11 Aug 2022 - Thorsten
Post-Hardcore, Afrobeat, Progressive Rock | Dog Knights Productions | Release date: 13 May 2022 | Favorite song: Metallic Olives
Has anyone ever investigated that little crack between At The Drive-In and The Mars Volta? No? You haven’t? You might want to do so, because in there you will find a pretty little solitaire ring with the name GOSPEL engraved on the inside. And that shiny diamond at the top of this classic engagement ring – when held against the light – will throw the glistening, glittery words The Loser onto the next surface it touches. A sight as miraculous as the record this review will talk about!
Of course, New York-hardcore band Gospel never made it the way both bands ever made it – but part of the intrigue surrounding this band is surely their status as underground darlings with a short-lived but absolutely astonishing list of releases. The Moon is a Dead World, their lone album (before The Loser), was released in 2005 and since then the band has only released a live album called LIVIDII on cassette, with the huge run of 50 being handed out at a one-off reunion show back in 2010. So, 17 years later – a time that even surpasses the time before Fear Inoculum - the quartet gives us eight new tracks and 40 minutes music that might go down as the best comeback in the history of hardcore. IF you like your hardcore progressive and do not run away as soon as you hear the word “synth”.
As soon as you hear the new record you will be filled to the brim with excitement, because the band has that talent for inciting any crowd and listener that they can reach. The record opens with ”Bravo” and its 60s like Moog sound before Vinny Roseboom unleashes his signature drumming and singer Adam Dooling greets us with the words ”Joy and Horror / I feel so alive” - talk about opening a record. The song shows how good each of the four guys is at what he does. Dooling screams for his life which as he says ”[is] not that fun anymore” and maybe he is talking about the sticks and stones thrown at you by life, for example: Roseboom’s daughter had to fight cancer (and she WON!!!). And the band helped the family by stepping up to raise money. When listening to the new record, one might have the (chronologically wrong) idea of him trying to give back by delivering one of the most impressive hardcore drumming performances I have ever witnessed. But maybe it’s also just pure joy. However, his drumming is as good as any drummer on the aforementioned bands above and YES, that includes Tool’s Danny Carey!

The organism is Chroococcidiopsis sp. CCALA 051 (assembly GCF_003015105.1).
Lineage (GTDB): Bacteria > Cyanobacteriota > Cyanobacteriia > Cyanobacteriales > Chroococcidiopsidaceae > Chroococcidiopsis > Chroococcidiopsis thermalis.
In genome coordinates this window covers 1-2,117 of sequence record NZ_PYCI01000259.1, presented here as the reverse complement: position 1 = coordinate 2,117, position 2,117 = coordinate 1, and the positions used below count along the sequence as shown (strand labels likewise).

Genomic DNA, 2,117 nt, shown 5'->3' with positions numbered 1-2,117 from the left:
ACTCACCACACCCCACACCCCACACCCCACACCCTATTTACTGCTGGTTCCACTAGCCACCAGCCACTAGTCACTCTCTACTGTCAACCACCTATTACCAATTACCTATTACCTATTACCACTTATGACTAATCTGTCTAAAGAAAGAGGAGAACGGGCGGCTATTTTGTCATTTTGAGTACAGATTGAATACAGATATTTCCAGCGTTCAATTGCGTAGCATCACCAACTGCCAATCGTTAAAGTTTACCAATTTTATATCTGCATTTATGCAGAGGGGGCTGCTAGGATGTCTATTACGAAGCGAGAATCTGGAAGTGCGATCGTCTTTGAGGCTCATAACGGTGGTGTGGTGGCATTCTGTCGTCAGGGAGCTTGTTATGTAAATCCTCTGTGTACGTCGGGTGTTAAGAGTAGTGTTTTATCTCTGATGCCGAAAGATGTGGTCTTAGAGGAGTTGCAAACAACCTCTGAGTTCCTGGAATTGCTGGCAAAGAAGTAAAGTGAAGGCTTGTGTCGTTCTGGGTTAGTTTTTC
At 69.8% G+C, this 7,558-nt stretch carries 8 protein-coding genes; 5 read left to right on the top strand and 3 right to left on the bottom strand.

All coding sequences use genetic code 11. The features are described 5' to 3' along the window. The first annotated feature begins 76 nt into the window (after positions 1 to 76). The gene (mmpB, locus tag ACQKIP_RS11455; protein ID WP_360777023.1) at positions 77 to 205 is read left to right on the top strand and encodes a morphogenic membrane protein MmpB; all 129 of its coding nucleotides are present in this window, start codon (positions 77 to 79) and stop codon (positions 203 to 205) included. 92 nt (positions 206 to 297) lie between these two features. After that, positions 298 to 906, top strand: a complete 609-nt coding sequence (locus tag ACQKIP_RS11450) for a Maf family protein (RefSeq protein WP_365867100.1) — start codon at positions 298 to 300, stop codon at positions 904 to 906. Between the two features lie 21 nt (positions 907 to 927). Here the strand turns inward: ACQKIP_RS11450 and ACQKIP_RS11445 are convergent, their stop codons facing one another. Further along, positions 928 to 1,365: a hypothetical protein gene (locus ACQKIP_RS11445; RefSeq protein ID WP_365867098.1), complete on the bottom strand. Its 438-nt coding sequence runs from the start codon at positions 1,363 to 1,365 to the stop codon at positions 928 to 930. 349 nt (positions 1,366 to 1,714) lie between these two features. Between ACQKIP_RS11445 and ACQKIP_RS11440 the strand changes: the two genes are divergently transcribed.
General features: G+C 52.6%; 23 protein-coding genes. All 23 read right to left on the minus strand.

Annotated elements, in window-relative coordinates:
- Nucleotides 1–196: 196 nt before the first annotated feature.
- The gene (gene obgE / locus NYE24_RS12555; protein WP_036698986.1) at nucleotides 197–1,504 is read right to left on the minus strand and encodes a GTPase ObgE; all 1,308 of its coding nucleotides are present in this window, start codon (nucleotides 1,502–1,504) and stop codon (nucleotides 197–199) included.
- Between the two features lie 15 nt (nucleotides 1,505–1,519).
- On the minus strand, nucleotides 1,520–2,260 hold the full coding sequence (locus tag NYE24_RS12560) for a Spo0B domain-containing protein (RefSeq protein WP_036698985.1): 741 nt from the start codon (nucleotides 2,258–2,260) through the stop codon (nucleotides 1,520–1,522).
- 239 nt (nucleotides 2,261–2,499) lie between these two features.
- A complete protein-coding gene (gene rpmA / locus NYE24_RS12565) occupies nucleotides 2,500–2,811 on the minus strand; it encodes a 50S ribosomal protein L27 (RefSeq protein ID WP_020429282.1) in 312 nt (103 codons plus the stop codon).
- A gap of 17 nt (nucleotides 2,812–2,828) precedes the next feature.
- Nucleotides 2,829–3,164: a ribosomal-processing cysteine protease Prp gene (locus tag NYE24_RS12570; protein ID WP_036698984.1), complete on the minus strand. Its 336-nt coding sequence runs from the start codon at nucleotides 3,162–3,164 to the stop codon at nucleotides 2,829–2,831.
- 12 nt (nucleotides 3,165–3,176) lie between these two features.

Dooling also plays guitar on the record, as did keyboarder Johnathan Pastir. Both do great jobs with their six-strings – here maybe the best example is ”Hyper”. The lead guitar does some great Afrobeat-licks and the rhythm guitar churns out some simple but effective parts before both do some amazing noisier bits in between. ”Metallic Olives” exemplifies their ability to lay down some semi-acoustic, near-Americana lines before riffing away and leading the track into dark, post-punkish terrain.
Pastir seems to be one of those musicians who does not want to outperform the others, but his sheer musicality and skills behind the keys (which he had to learn from scratch when he joined the band in 2003!) would also have fit on records by Santana or The International Noise Conspiracy. Here, another comparison should be dropped: The Nation of Ulysses which seemingly influenced Gospel as much as they influenced Dennis Lýxzen when he formed TINC.
Gospel are masters at what they do: give us exciting songs that are so variable and shifty that they can even incorporate synthwave parts like in ”S.R.O.” on which you are said to hear Kurt Ballou play the saxophone, he also recorded and produced the record at his GodCity Studio.
Lyrically, the record is a wonderful amalgam of slogan-esque clarities like ”For all you own / You won’t own this / You won’t own up / You won’t own me” (from ”White Spaces”) to storytelling stuff like the final track ”Warm Bed” which seems to speak about a toxic relationship (”And if anyone asks / Where is the light / Tell them it never goes on / It never shines bright / And if this is the faith / I would rather face the void / And if these are your rules / I choose a life of crime”): this record provides so much for its audience to dive deep into!
This “gem” of a record doesn’t cost three months’ worth of your salary, but only your attention for some time – because once you started listen to The Loser it might not leave your side for weeks on end. However, I do not want to wait 17 years for the next diamond.